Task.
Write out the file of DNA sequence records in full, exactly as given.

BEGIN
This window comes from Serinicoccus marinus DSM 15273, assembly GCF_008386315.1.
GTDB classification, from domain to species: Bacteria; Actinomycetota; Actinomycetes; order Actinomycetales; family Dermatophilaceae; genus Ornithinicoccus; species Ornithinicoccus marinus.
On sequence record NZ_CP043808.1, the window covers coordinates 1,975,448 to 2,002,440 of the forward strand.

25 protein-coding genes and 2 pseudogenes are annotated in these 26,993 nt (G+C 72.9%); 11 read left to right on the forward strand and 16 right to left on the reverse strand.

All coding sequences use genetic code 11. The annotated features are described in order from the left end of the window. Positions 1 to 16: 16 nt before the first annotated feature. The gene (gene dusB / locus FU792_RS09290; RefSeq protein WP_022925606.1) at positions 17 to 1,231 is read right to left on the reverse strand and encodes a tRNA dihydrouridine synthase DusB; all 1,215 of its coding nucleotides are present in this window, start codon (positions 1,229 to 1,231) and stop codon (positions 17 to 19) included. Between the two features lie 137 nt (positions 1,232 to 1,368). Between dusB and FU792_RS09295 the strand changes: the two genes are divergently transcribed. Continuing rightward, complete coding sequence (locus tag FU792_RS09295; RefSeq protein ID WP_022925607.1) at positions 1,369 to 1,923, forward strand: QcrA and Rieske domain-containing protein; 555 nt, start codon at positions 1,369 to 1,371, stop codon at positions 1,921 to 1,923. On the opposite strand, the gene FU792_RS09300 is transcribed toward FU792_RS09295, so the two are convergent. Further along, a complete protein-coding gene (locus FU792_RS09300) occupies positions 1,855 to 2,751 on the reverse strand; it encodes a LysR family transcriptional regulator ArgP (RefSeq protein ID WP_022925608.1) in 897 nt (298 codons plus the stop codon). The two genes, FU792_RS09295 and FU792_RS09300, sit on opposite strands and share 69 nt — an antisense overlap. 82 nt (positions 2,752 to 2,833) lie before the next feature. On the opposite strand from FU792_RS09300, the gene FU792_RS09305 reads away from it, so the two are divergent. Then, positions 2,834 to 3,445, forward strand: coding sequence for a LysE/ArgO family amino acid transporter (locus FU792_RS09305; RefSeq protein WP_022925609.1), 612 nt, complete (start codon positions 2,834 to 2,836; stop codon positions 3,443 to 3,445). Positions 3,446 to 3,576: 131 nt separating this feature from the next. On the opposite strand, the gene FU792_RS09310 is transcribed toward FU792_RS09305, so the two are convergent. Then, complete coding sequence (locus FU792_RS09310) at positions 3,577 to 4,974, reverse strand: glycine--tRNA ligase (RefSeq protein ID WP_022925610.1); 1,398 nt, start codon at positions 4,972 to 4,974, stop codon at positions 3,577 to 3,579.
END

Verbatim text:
This window comes from Serinicoccus marinus DSM 15273, assembly GCF_008386315.1.
GTDB classification, from domain to species: Bacteria; Actinomycetota; Actinomycetes; order Actinomycetales; family Dermatophilaceae; genus Ornithinicoccus; species Ornithinicoccus marinus.
On sequence record NZ_CP043808.1, the window covers coordinates 1,975,448 to 2,002,440 of the forward strand.

25 protein-coding genes and 2 pseudogenes are annotated in these 26,993 nt (G+C 72.9%); 11 read left to right on the forward strand and 16 right to left on the reverse strand.

All coding sequences use genetic code 11. The annotated features are described in order from the left end of the window. Positions 1 to 16: 16 nt before the first annotated feature. The gene (gene dusB / locus FU792_RS09290; RefSeq protein WP_022925606.1) at positions 17 to 1,231 is read right to left on the reverse strand and encodes a tRNA dihydrouridine synthase DusB; all 1,215 of its coding nucleotides are present in this window, start codon (positions 1,229 to 1,231) and stop codon (positions 17 to 19) included. Between the two features lie 137 nt (positions 1,232 to 1,368). Between dusB and FU792_RS09295 the strand changes: the two genes are divergently transcribed. Continuing rightward, complete coding sequence (locus tag FU792_RS09295; RefSeq protein ID WP_022925607.1) at positions 1,369 to 1,923, forward strand: QcrA and Rieske domain-containing protein; 555 nt, start codon at positions 1,369 to 1,371, stop codon at positions 1,921 to 1,923. On the opposite strand, the gene FU792_RS09300 is transcribed toward FU792_RS09295, so the two are convergent. Further along, a complete protein-coding gene (locus FU792_RS09300) occupies positions 1,855 to 2,751 on the reverse strand; it encodes a LysR family transcriptional regulator ArgP (RefSeq protein ID WP_022925608.1) in 897 nt (298 codons plus the stop codon). The two genes, FU792_RS09295 and FU792_RS09300, sit on opposite strands and share 69 nt — an antisense overlap. 82 nt (positions 2,752 to 2,833) lie before the next feature. On the opposite strand from FU792_RS09300, the gene FU792_RS09305 reads away from it, so the two are divergent. Then, positions 2,834 to 3,445, forward strand: coding sequence for a LysE/ArgO family amino acid transporter (locus FU792_RS09305; RefSeq protein WP_022925609.1), 612 nt, complete (start codon positions 2,834 to 2,836; stop codon positions 3,443 to 3,445). Positions 3,446 to 3,576: 131 nt separating this feature from the next. On the opposite strand, the gene FU792_RS09310 is transcribed toward FU792_RS09305, so the two are convergent. Then, complete coding sequence (locus FU792_RS09310) at positions 3,577 to 4,974, reverse strand: glycine--tRNA ligase (RefSeq protein ID WP_022925610.1); 1,398 nt, start codon at positions 4,972 to 4,974, stop codon at positions 3,577 to 3,579.